The Corn Belt is a region of the Midwestern United States where corn (maize) has, since the 1850s, been the predominant crop, replacing the native tall grasses. By 1950, 99% of the corn was grown from hybrids. Most corn is fed to livestock, especially hogs and poultry. In recent decades soybeans have grown in importance. The U.S. produces 40% of the world crop.
More generally "Corn Belt" represents the most intensively agricultural region of the Midwest, connoting a lifestyle based on ownership of family farms, with supporting small towns and powerful farm organizations that lobbied to obtain higher prices.
In the era from 1860 to 1970, new agricultural technology transformed the Corn Belt from a mixed crop-and-livestock farming area to a highly specialized cash-grain farming area. While the landscape was greatly modified, the family farm remained the normal form. Its acreage doubled, as farmers bought out their neighbors (who then moved to nearby towns). After 1970 increased crop and meat production required an export outlet, but global recession and a strong dollar reduced exports, depressed prices below costs of production, and created serious problems even for the best farm managers.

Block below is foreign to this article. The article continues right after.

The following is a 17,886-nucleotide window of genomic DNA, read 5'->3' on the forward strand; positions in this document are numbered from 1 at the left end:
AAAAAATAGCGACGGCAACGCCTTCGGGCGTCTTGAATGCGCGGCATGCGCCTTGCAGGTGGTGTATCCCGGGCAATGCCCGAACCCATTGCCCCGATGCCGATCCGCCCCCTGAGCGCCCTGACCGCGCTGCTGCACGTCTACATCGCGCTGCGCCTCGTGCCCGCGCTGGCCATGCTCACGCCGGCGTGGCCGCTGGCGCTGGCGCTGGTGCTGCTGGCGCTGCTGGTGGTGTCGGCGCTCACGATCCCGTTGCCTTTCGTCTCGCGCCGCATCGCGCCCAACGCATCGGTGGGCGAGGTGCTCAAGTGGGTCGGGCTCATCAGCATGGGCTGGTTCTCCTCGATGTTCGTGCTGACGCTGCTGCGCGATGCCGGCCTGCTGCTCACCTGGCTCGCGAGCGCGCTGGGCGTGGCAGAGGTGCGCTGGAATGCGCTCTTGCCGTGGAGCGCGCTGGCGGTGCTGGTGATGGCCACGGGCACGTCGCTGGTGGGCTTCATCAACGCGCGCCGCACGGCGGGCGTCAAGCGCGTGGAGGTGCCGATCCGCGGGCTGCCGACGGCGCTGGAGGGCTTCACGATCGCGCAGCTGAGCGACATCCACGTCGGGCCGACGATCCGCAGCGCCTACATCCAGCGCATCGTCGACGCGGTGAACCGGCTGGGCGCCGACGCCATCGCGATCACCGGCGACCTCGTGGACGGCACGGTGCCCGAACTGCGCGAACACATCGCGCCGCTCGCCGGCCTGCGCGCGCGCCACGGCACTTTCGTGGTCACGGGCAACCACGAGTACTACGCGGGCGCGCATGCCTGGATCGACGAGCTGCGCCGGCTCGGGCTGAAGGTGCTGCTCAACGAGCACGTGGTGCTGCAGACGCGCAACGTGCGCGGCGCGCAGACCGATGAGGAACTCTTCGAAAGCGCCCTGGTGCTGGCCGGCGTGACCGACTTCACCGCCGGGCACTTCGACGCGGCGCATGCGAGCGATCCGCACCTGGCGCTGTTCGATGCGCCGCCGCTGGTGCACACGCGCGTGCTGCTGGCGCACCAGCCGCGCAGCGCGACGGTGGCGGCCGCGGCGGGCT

Vice President Henry A. Wallace, a politician and pioneer of hybrid seeds, declared in 1956 that the Corn Belt developed the "most productive agricultural civilization the world has ever seen".
In 1997, the USEPA published its report on United States' ecoregions, in part based on "land use." Its "Level III" region classification contains three contiguous "Corn Belt" regions, Western (47), Central (54), and Eastern (55), stretching from Indiana to eastern Nebraska.